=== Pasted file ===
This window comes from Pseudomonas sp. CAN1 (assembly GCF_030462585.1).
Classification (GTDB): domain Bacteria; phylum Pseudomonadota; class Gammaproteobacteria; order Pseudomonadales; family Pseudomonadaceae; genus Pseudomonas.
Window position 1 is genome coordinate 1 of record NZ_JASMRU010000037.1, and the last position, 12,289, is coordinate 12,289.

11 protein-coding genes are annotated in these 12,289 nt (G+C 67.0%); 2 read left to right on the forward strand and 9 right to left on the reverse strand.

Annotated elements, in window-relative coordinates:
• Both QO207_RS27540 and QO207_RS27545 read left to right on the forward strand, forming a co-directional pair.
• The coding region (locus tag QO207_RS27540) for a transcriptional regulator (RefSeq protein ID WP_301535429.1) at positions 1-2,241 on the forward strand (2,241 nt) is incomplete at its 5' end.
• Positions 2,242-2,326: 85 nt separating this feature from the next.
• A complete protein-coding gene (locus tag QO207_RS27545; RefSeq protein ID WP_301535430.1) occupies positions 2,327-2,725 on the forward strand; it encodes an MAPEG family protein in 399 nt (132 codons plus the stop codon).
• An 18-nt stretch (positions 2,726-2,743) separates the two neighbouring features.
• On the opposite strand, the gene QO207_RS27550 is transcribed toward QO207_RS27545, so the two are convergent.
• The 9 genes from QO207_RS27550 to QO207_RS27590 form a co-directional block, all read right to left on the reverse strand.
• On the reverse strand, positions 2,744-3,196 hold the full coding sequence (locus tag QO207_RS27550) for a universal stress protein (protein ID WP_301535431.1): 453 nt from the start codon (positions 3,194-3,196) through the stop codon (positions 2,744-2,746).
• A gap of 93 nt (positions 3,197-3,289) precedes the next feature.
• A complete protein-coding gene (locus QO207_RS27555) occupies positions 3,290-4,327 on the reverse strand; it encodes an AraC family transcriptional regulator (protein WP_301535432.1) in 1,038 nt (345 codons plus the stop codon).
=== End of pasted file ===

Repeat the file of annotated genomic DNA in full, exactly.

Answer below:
This window comes from Pseudomonas sp. CAN1 (assembly GCF_030462585.1).
Classification (GTDB): domain Bacteria; phylum Pseudomonadota; class Gammaproteobacteria; order Pseudomonadales; family Pseudomonadaceae; genus Pseudomonas.
Window position 1 is genome coordinate 1 of record NZ_JASMRU010000037.1, and the last position, 12,289, is coordinate 12,289.

11 protein-coding genes are annotated in these 12,289 nt (G+C 67.0%); 2 read left to right on the forward strand and 9 right to left on the reverse strand.

Annotated elements, in window-relative coordinates:
• Both QO207_RS27540 and QO207_RS27545 read left to right on the forward strand, forming a co-directional pair.
• The coding region (locus tag QO207_RS27540) for a transcriptional regulator (RefSeq protein ID WP_301535429.1) at positions 1-2,241 on the forward strand (2,241 nt) is incomplete at its 5' end.
• Positions 2,242-2,326: 85 nt separating this feature from the next.
• A complete protein-coding gene (locus tag QO207_RS27545; RefSeq protein ID WP_301535430.1) occupies positions 2,327-2,725 on the forward strand; it encodes an MAPEG family protein in 399 nt (132 codons plus the stop codon).
• An 18-nt stretch (positions 2,726-2,743) separates the two neighbouring features.
• On the opposite strand, the gene QO207_RS27550 is transcribed toward QO207_RS27545, so the two are convergent.
• The 9 genes from QO207_RS27550 to QO207_RS27590 form a co-directional block, all read right to left on the reverse strand.
• On the reverse strand, positions 2,744-3,196 hold the full coding sequence (locus tag QO207_RS27550) for a universal stress protein (protein ID WP_301535431.1): 453 nt from the start codon (positions 3,194-3,196) through the stop codon (positions 2,744-2,746).
• A gap of 93 nt (positions 3,197-3,289) precedes the next feature.
• A complete protein-coding gene (locus QO207_RS27555) occupies positions 3,290-4,327 on the reverse strand; it encodes an AraC family transcriptional regulator (protein WP_301535432.1) in 1,038 nt (345 codons plus the stop codon).